The Role of Public Health Funding and Improvement of Health Status of Rural Communities

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Local Health Departments (LHDs) are administrative unit of a local or state government, concerned with the health of a community or county. There are approximately 2,800 agencies or units that meet the profile definition of LHD. These LHDs vary in size and composition depending on the population they serve. However, all these communitybased agencies share a common mission of “protecting and improving community wellbeing by preventing disease, illness, and injury while impacting social, economic, and environmental factors fundamental to excellent health”. One of the ongoing challenge of a focus on community-level, population-based prevention is the manner in which local public health agencies have been funded. Most LHDs funding comes from federal funds, supplemented by state and local funds. Many of these funds come to LHDs through competitive grants programs. This study was therefore undertaken to investigate the sources of funding for the Local Public Health Agencies, according to geography specifically rurality. We utilized the data already compiled by the National Association of County & City Health Officials (NACCHO) in 2013. The population served by these health agencies were compared to the funding sources, and one –way ANOVA to estimate the significance between these variables. Our dependent variables were assigned to be the funding sources, while the independent variables were the two population categories –rural and urban. A categorical variable reflecting three levels of rurality was constructed using RUCA codes. “Urban” included census tracts with towns with populations >50,000. “Large rural” included census tracts with towns of between 10,000 and 49,999 population and census tracts tied to these towns through commuting. “Small rural” included census tracts with small towns of fewer than 10,000 population, tracts tied to small towns, and isolated census tracts. Furthermore, we also determined the proportion of revenue from these funding sources received by these three population groups. All analyses were completed using SPSS. There were no differences in the amount of revenues received by both the large and small rural and urban agencies from the State & Federal sources (p value = 0.182). However, urban agencies receive more funding from Medicare and Medicaid services (19.9%) compared to small rural with 6.9% (p<0.001). Comparatively, the amount of revenue generated by rural agencies is just a fraction of what the urban agencies generate. Residents of rural areas in the United States tend to be older and poorer, report more risky health behaviors, have more barriers to accessing health care, and have worse health status and health outcomes than do their urban counterparts. These rural LHDs have fewer resources and face strenuous challenges in carrying out their activities of keeping the community safe due to limited revenues. Until public health agencies are firmly connected to payment and funding mechanisms across the health system, communities, the overall health system and accountable care organizations will not see the true benefits of population-focused, community-based, prevention services.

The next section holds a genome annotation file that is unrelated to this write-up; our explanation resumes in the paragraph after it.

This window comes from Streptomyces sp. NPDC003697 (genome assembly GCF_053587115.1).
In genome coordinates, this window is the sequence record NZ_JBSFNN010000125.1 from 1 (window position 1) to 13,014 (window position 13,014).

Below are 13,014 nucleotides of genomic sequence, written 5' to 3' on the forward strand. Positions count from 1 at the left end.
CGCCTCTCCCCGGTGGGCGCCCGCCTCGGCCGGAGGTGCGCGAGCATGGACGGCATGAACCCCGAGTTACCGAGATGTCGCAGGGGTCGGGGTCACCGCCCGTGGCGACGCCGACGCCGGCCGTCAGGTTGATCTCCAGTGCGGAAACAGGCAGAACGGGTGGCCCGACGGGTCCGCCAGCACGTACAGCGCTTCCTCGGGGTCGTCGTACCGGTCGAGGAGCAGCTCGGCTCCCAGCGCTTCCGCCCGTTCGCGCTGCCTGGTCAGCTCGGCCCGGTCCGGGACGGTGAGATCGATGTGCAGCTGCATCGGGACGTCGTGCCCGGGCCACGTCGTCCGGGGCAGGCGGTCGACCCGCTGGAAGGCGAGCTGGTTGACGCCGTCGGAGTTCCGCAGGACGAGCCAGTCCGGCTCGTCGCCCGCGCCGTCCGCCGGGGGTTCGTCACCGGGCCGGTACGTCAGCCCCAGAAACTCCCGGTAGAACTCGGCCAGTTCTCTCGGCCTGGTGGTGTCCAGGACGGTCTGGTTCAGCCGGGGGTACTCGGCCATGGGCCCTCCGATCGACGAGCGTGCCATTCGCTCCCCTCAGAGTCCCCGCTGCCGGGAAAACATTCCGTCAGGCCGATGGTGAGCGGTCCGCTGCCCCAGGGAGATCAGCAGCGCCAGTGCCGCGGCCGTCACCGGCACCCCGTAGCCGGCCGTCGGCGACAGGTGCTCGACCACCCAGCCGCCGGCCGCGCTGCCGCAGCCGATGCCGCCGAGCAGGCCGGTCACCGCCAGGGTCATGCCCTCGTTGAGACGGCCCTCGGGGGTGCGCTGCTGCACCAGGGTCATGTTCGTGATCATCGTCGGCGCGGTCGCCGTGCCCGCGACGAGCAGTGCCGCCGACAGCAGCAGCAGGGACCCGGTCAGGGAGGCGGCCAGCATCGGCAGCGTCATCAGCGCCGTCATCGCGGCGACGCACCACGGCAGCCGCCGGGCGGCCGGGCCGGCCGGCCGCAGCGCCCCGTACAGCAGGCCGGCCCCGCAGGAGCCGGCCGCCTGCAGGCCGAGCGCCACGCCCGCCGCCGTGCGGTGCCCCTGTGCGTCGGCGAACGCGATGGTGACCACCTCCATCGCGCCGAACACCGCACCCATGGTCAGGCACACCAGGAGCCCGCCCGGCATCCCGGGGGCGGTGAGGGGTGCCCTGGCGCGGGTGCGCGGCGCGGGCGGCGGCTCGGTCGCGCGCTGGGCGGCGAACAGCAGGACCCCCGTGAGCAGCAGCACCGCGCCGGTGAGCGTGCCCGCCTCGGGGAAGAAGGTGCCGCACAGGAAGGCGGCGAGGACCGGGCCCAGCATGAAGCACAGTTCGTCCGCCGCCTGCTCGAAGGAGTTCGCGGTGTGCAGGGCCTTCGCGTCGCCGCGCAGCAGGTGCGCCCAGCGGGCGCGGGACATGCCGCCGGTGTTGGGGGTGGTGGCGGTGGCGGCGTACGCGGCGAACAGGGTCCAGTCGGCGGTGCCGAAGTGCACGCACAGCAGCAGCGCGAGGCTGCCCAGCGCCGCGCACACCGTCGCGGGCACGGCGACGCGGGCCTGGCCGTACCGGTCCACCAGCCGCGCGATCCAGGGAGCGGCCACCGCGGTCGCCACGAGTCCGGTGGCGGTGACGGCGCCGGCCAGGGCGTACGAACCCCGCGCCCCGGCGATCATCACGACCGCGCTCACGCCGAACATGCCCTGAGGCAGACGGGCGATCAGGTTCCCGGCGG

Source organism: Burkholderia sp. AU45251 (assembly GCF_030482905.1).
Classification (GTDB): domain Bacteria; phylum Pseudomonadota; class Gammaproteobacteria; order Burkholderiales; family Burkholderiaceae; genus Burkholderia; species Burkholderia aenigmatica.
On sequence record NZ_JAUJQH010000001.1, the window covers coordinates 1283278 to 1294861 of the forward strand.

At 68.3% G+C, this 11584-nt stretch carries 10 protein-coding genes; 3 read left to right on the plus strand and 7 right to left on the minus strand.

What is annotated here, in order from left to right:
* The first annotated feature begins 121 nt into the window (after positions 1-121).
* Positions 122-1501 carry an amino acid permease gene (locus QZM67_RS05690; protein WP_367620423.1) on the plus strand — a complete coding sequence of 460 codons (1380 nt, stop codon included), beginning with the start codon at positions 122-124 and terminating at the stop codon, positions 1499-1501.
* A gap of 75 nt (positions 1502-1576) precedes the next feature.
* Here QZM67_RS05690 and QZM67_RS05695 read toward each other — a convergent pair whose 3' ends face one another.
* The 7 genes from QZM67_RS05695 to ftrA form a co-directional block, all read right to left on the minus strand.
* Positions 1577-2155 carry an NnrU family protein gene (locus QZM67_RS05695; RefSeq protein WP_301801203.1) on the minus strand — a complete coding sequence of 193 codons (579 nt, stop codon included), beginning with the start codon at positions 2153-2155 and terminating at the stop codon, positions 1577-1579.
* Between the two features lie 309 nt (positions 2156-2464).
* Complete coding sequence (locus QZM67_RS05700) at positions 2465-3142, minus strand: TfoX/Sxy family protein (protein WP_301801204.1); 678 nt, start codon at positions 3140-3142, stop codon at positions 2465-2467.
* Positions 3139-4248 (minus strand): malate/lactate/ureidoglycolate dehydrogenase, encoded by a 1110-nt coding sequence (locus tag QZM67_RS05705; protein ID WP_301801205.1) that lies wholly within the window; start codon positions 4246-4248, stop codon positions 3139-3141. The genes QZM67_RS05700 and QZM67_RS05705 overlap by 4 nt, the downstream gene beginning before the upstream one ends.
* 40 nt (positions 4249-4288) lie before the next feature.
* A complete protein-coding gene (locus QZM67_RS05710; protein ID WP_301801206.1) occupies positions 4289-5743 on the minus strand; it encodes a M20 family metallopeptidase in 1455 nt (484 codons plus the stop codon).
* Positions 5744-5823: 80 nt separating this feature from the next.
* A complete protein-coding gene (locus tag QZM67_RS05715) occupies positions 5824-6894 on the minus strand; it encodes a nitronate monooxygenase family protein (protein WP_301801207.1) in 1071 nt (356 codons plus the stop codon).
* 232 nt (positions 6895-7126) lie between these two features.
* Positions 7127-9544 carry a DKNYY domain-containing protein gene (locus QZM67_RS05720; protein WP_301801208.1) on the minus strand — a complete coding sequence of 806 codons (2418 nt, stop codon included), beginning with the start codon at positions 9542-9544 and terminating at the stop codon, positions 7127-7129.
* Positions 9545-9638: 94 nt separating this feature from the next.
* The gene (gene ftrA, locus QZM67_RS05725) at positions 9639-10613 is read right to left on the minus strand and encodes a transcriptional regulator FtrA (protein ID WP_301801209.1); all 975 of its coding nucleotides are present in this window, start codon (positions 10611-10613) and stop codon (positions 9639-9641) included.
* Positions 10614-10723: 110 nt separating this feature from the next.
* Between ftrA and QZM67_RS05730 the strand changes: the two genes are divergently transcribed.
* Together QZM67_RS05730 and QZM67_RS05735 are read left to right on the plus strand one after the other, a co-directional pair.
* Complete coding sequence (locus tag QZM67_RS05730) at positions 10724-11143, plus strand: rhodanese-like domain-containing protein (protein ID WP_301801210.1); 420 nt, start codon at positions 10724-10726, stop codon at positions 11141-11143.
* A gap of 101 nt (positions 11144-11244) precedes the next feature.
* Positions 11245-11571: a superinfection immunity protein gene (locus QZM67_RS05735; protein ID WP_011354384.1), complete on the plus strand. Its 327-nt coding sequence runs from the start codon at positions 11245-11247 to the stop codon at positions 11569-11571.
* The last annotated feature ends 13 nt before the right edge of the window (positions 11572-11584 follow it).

Johnson City, TN

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